10 (plus!) Storytelling Tips You Can Learn from Raiders of the Lost Ark

June 14, 2012 § Leave a comment

One of my top five favorite films of all time.My Aunt Marge and my mom took my little brother Steve and me to see The Raiders of the Lost Ark when I was 14. We knew nothing about it going in; this was, after all, 1981. In other words, before the Internet, and therefore before viral videos, clips, and trailers were at our fingertips. My aunt and my mom thought it was about Noah’s Ark.

The fact that it was the 80s is significant to this story in a different way, but I’ll get to that in a moment.

We got sodas and cardboard buckets of popcorn (also significant), and we settled in to watch. When the lights dimmed and the movie opened on a men slashing their way through the Amazon, I heard my aunt whisper to my mother, “I hope this isn’t a jungle picture. I don’t like jungle pictures.”

It wasn’t entirely a jungle picture, and we were all held in thrall of what is, to this day, still one of my top five favorite films of all time.

Fast forward to the end of the film. The credits roll, the lights come up, and the first thing I notice is a plethora of small, white spit wads stuck to the back of the chair in front of my brother. And then I notice the woman in that chair has a bunch of identical spit wads in her hair—and because it was the 80s, there was a lot of hair. Dark, fluffy curls with a galaxy of spit wad stars in them. Then I looked at Steve and discovered his cardboard popcorn bucket had a large, U-shaped hole in it.

My brother had found the movie so intense, he’d nervously chewed little bits off of his empty bucket and spit them into the dark.

My mom and aunt saw it, too, and quickly rushed us out of the theater. I thought Steve was really going to get it, but when we reached the car, Aunt Marge and Mom both dissolved into hysterical laughter. Mom couldn’t even unlock the car door, she was laughing too hard. From then on, she kept an eye on my brother and me during the movies.

I’ve watched Raiders of the Lost Ark countless times since then, and I’ve never gotten bored by it. But I’d never really taken the time to examine why I never get bored and what makes it such a great story.

Fortunately, Carson Reeves over at Scriptshadow did just that in an excellent blog post from last March (which I found recently thanks to the wonderful Emma Coats): 10 Screenwriting Tips You Can Learn from Raiders of the Lost Ark. You can replace “Screenwriting” with “Storytelling,” because the information is just as relevant to non-screenwriters.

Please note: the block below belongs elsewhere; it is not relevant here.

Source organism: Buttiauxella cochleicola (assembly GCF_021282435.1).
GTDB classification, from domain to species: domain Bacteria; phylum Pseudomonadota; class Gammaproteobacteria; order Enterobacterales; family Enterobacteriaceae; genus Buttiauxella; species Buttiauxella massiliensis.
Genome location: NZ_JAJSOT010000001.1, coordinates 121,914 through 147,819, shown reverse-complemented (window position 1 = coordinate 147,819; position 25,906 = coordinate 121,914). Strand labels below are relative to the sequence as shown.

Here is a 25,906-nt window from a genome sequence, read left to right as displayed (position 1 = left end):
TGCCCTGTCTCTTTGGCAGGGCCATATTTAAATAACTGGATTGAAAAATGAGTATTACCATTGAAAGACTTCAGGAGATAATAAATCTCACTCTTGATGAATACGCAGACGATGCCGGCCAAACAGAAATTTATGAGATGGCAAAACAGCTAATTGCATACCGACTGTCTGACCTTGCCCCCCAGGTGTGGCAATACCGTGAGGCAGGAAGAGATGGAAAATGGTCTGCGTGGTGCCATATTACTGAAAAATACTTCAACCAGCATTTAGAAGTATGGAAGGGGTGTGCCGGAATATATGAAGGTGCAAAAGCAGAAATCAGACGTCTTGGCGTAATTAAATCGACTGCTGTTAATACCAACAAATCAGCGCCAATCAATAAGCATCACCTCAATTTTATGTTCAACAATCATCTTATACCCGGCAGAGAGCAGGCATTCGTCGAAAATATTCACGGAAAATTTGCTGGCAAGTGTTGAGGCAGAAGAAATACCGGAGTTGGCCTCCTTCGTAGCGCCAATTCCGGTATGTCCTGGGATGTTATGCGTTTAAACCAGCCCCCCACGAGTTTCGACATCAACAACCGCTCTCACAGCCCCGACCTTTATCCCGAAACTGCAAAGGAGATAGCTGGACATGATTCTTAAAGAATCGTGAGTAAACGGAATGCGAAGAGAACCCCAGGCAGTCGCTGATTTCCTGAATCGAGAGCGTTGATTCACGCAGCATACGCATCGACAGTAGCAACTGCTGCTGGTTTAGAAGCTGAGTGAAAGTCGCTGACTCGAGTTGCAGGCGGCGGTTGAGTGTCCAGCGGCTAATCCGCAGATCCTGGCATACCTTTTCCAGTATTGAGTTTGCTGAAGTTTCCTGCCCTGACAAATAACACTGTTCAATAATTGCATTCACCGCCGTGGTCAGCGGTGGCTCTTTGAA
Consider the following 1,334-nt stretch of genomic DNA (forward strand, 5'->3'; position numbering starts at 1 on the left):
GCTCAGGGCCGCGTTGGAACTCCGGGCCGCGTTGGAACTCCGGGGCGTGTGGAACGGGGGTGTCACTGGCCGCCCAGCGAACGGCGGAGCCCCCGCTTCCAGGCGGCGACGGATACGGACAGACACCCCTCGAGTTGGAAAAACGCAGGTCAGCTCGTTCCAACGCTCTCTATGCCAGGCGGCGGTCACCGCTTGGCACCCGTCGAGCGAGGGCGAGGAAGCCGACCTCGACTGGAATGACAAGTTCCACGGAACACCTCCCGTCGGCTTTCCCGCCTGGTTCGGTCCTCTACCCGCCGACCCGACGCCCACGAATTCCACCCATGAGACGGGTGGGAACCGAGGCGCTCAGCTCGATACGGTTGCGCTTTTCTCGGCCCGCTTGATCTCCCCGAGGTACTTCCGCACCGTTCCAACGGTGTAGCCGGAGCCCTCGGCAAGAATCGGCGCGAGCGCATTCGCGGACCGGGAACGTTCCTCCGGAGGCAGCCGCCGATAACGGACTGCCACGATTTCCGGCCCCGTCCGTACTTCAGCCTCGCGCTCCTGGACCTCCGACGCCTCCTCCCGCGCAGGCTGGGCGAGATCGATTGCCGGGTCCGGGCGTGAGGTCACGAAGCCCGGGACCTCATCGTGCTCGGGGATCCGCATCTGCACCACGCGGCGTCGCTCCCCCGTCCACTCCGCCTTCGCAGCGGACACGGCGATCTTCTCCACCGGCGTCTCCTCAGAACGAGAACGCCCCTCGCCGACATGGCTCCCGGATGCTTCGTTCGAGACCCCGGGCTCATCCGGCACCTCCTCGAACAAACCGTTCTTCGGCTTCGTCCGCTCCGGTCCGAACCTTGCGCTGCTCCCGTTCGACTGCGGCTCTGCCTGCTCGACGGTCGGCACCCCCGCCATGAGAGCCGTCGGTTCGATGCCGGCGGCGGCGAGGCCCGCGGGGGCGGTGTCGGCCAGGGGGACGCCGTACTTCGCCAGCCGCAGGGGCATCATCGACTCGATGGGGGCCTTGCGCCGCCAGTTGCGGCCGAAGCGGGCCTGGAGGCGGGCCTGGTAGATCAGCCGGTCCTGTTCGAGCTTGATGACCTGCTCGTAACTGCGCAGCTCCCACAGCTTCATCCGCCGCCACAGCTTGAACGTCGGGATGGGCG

Hot on the heels of that link, Emma shared another Indiana Jones-related blog post: Mark Kennedy’s exhaustive exploration of Why The Character Arcs in “Raiders” Makes the First Film Superior to the Other Films in the Series.

When you read these two posts together, you get a pretty good idea of why Raiders of the Lost Ark quickly became an enduring classic. My favorite tip, though, comes from Reeves:

Part of becoming a great screenwriter is learning when rules don’t apply to the specific story you’re telling. Each story is unique and therefore forces you to make unique choices. One of the commonly held beliefs with any hero journey is that there must be a “refusal of the call.” When Luke is given the chance to help Obi-Wan, he backs down, “I can’t do that,” he says. “I still have to work on the farm.” Indiana Jones, however, never refuses the call. And Raiders is a better movie for it. Because the thing we like so much about Indiana Jones is that he’s gung-ho, that he’s not afraid of anything. So if the writers had manufactured a “refusal of the call” moment, with Indy saying, “But I have to stay here and teach. I have a dedication to the university,” it would’ve felt stale and forced. So whenever you’re trying to incorporate a rule into your story that isn’t working, consider the possibility that you may not need it.

Although I feel I need to add a caveat of my own to that rule, and that is KNOW THE RULES. So many new writers (myself most definitely included) have such high literary ambitions that they want to start ignoring the rules immediately. That’s like throwing paint on a coloring book and declaring yourself the next Jackson Pollack. You have to learn to color within the lines first to learn when and how to color outside them.

Now if you’ll excuse me, I’ve got a screenplay I need to rewrite.


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